Delayed prescriptions: attitudes and experiences of General Practitioners in the Midwest

Hdl Handle:
http://hdl.handle.net/10147/294585
Title:
Delayed prescriptions: attitudes and experiences of General Practitioners in the Midwest
Authors:
Hayes, M; Faherty, A; Hannon, D
Publisher:
Irish Medical Journal
Journal:
Irish Medical Journal
Issue Date:
Jun-2013
URI:
http://hdl.handle.net/10147/294585
Additional Links:
http://www.imj.ie/
Item Type:
Article
Language:
en
Description:
141 questionnaires were posted to GPs randomly selected in the Mid-West. 103 responses were received. 32 GPs (31%) strongly agreed and 65 GPs (63%) agreed that antibiotics are over used in general practice. 35 GPs (34%) felt under pressure to prescribe an antibiotic at least once a day. 41 GPs (40%) agreed that delayed prescriptions are a safe prescribing strategy. 53 GPs (51%) agreed that delayed prescriptions have the potential to reduce antibiotic use. 33 GPs (32%) disagreed that giving delayed prescriptions increases the duration of the consultation. 49 GPs (47%) agreed that delayed prescriptions decrease the likelihood of return visit in the same illness. 55 GPs (53%) agreed that delayed prescriptions help to involve patients in managing their own illness. 46 GPs (45%) disagreed that patients find delayed prescriptions confusing. The majority of GPs (41/39.8%) use delayed prescriptions once a week or at least once a day (34/33%).
Keywords:
SURVEYS; GENERAL PRACTITIONER; PRESCRIPTIONS

Full metadata record

DC FieldValue Language
dc.contributor.authorHayes, Men_GB
dc.contributor.authorFaherty, Aen_GB
dc.contributor.authorHannon, Den_GB
dc.date.accessioned2013-06-26T08:57:37Z-
dc.date.available2013-06-26T08:57:37Z-
dc.date.issued2013-06-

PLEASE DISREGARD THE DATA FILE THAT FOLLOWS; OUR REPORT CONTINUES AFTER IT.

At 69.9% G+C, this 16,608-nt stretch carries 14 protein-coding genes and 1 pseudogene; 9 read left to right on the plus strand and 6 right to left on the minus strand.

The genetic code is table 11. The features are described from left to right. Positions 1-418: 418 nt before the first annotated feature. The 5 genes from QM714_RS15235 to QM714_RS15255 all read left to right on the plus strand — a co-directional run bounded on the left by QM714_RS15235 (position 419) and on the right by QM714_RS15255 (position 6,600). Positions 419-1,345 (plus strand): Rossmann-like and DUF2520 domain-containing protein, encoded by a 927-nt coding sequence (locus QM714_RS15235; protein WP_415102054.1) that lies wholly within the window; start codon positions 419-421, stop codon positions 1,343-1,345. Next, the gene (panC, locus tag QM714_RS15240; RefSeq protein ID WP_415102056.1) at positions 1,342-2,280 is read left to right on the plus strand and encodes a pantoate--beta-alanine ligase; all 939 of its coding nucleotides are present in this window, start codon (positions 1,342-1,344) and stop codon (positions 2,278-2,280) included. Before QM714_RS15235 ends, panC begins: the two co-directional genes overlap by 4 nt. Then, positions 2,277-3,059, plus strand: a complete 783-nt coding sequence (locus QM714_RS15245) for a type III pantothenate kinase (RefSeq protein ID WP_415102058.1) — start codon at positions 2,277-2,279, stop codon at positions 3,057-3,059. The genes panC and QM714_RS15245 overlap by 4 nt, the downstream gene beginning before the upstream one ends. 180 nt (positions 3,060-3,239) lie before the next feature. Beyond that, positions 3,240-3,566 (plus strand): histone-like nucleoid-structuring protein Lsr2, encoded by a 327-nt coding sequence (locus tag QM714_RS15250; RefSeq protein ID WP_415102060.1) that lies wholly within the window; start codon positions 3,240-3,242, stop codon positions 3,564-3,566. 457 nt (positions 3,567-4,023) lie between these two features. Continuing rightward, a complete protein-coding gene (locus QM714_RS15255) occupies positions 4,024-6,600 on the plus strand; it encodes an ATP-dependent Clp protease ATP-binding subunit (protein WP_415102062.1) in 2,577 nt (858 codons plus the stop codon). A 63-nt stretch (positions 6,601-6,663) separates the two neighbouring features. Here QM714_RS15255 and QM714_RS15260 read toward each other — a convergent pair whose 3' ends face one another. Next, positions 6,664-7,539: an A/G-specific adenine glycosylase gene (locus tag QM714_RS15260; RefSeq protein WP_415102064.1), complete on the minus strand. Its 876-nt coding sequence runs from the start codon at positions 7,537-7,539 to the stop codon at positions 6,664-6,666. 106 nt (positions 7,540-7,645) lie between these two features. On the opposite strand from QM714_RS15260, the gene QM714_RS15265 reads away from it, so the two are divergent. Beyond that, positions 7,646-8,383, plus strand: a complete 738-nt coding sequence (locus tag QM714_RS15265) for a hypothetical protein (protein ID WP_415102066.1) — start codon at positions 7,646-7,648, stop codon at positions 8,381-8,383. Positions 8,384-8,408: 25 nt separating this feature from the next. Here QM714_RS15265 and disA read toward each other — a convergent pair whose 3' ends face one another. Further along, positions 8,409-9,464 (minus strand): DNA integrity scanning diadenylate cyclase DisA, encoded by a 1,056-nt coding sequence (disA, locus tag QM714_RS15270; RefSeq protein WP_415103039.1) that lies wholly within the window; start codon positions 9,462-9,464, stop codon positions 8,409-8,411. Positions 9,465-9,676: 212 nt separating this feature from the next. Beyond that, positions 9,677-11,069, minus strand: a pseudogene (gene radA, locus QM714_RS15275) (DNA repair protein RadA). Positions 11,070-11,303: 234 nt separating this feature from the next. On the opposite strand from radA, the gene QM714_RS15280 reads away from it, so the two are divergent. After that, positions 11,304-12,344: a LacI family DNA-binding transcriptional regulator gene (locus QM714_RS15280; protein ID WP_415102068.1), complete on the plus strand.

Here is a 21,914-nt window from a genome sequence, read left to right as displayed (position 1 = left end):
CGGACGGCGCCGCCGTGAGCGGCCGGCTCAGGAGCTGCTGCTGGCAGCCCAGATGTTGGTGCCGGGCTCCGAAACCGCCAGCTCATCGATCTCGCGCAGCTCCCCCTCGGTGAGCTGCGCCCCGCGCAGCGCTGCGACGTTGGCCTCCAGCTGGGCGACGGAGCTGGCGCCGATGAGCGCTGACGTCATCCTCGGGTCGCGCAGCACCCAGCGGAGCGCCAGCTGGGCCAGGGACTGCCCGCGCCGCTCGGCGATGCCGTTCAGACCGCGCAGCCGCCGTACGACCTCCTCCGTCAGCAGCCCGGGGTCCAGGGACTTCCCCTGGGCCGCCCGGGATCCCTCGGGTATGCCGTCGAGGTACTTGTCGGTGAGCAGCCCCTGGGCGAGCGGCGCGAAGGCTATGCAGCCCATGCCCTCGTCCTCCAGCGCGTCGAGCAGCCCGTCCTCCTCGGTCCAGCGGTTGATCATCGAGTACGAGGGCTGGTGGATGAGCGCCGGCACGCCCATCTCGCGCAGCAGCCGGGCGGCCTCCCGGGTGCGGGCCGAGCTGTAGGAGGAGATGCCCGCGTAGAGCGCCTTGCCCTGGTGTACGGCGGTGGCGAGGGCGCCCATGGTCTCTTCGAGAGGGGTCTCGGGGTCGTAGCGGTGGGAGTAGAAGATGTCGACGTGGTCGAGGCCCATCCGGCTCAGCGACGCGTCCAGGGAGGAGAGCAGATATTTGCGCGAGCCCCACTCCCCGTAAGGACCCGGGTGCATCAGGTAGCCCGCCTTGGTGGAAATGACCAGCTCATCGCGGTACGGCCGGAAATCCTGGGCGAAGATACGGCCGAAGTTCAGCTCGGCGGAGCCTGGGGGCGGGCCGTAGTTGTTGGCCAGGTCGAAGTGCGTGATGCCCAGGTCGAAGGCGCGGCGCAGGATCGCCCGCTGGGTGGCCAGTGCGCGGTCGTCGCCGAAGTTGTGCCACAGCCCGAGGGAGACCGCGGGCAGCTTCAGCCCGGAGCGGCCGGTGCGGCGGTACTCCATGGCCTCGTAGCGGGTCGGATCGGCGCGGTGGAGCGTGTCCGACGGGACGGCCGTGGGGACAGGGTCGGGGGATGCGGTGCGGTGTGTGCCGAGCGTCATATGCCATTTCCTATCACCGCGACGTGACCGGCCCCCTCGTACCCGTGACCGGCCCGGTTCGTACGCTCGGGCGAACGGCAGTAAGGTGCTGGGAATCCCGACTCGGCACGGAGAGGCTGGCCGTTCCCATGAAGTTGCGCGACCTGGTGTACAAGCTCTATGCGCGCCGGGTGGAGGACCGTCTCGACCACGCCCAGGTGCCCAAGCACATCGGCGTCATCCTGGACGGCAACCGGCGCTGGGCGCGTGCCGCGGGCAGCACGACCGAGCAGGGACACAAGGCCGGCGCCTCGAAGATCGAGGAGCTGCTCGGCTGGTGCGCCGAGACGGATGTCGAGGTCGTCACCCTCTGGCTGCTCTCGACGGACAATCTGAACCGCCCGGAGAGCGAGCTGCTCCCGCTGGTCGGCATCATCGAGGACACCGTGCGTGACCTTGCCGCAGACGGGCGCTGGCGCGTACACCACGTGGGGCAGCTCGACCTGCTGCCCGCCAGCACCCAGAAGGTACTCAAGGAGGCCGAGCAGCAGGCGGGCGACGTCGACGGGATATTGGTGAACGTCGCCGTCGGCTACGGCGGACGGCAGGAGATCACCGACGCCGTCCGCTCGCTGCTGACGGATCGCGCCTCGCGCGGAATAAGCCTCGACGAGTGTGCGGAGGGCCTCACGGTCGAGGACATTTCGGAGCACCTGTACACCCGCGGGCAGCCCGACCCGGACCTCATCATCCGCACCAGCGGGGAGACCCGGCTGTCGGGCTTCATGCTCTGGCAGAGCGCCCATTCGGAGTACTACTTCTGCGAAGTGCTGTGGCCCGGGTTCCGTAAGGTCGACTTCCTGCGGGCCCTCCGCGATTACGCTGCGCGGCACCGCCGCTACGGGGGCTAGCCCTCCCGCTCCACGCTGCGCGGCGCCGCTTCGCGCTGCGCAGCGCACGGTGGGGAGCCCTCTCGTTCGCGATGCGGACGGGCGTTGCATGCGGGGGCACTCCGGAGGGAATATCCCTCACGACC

dc.identifier.urihttp://hdl.handle.net/10147/294585-
dc.description141 questionnaires were posted to GPs randomly selected in the Mid-West. 103 responses were received. 32 GPs (31%) strongly agreed and 65 GPs (63%) agreed that antibiotics are over used in general practice. 35 GPs (34%) felt under pressure to prescribe an antibiotic at least once a day. 41 GPs (40%) agreed that delayed prescriptions are a safe prescribing strategy. 53 GPs (51%) agreed that delayed prescriptions have the potential to reduce antibiotic use. 33 GPs (32%) disagreed that giving delayed prescriptions increases the duration of the consultation. 49 GPs (47%) agreed that delayed prescriptions decrease the likelihood of return visit in the same illness. 55 GPs (53%) agreed that delayed prescriptions help to involve patients in managing their own illness. 46 GPs (45%) disagreed that patients find delayed prescriptions confusing. The majority of GPs (41/39.8%) use delayed prescriptions once a week or at least once a day (34/33%).en_GB
dc.language.isoenen
dc.publisherIrish Medical Journalen_GB
dc.relation.urlhttp://www.imj.ie/en_GB
dc.subjectSURVEYSen_GB
dc.subjectGENERAL PRACTITIONERen_GB
dc.subjectPRESCRIPTIONSen_GB
dc.titleDelayed prescriptions: attitudes and experiences of General Practitioners in the Midwesten_GB
dc.typeArticleen
dc.identifier.journalIrish Medical Journalen_GB
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